We suggest finding a cage that has a door on the side of the cage. When allowed to do so, your rabbit should be able to get in and out of its cage on its own. It should be large enough for you to get a litter pan in and out of the cage. You also want to be able to move food bowls without spilling them.
The door should be smooth and not have any wire sticking out. If you are worried about splinters etc, you can stick tape around the edges of the opening.
Rabbits appreciate multi-level cages in the same way we appreciate extra rooms in our homes. They need stimulation and somewhere they can have privacy when they require it.
However, if you want a happy rabbit, you will need to stimulate it in other ways too. When you are budgeting for the cost of a rabbit, you should include rabbit safe toys.
A rabbit should not just be kept in a hutch all the time. They need space to stretch up on their hind legs, run, and forage. Many rabbits can be litter trained and make wonderful housepets.
The minimum space for a rabbit to spend most of its time is 118” x 79” and 39” high. You can buy playpens for rabbits, and you can let them out in the garden. However, you need to check on your rabbit regularly if the playpen doesn’t come with an underwire. If it does, you will need to place something softer over it. As mentioned earlier, the wire can hurt your rabbit’s hocks. It is important to note that your rabbit must still have access to shelter and sustenance.
Rabbit cage price range
Expect to pay between $150 and $200 for the average rabbit cage. If you want a larger rabbit cage with multi-stories, you will end up spending more. Wire cages are cheaper than wooden cages, but you will need to budget for materials to cushion the wire under the rabbit’s feet.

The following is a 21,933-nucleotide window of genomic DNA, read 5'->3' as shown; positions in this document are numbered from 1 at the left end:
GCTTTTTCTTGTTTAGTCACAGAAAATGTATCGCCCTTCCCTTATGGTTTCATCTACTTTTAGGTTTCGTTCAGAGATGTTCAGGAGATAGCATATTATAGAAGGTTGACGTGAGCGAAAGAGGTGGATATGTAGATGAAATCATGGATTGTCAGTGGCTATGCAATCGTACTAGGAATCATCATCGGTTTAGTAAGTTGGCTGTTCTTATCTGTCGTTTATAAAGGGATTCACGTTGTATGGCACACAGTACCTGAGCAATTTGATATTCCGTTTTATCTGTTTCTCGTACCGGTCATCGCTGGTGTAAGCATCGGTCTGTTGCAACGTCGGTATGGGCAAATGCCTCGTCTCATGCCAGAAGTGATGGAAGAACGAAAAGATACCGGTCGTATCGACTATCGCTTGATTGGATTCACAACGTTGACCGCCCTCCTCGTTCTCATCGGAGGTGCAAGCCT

How we choose our rabbit cages?
We conducted a lot of research to ensure we recommended the best rabbit cages for your furry friend. We read countless customer reviews and spoke with experts to find out what a rabbit needs for a good quality of life. We compared various features and prices to bring you the best value-for-money products on the market
Rabbit Cage FAQs:
Should I get a male or female rabbit?
For a first-time rabbit owner, male rabbits are easier to look after They are less destructive and territorial. They are simply more laid back.
Do rabbits enjoy being cuddled?
Rabbits don’t enjoy being carried around or being far from the ground. They do love being cuddled and stroked if you are sat down with them. A good sign that they are enjoying this interaction is that they will lick you. Rabbits groom each other to show affection. If your rabbit grooms you, it is because it feels a bond between you both.
How long do rabbits live?
If rabbits are cared for properly they can live between 8-12 years. It is important to research how to feed them properly and to get them checked out by a professional vet regularly. On average, a wild rabbit will live for about 9 years.
When discussing her childhood, Rosa always tells stories of her family’s rabbits. She would spend hours observing and playing with the family pets in her childhood backyard. She is a huge fan of any rabbit resources she can get her hands on, from documentaries of wild hares to books detailing the different species of rabbits across the globe.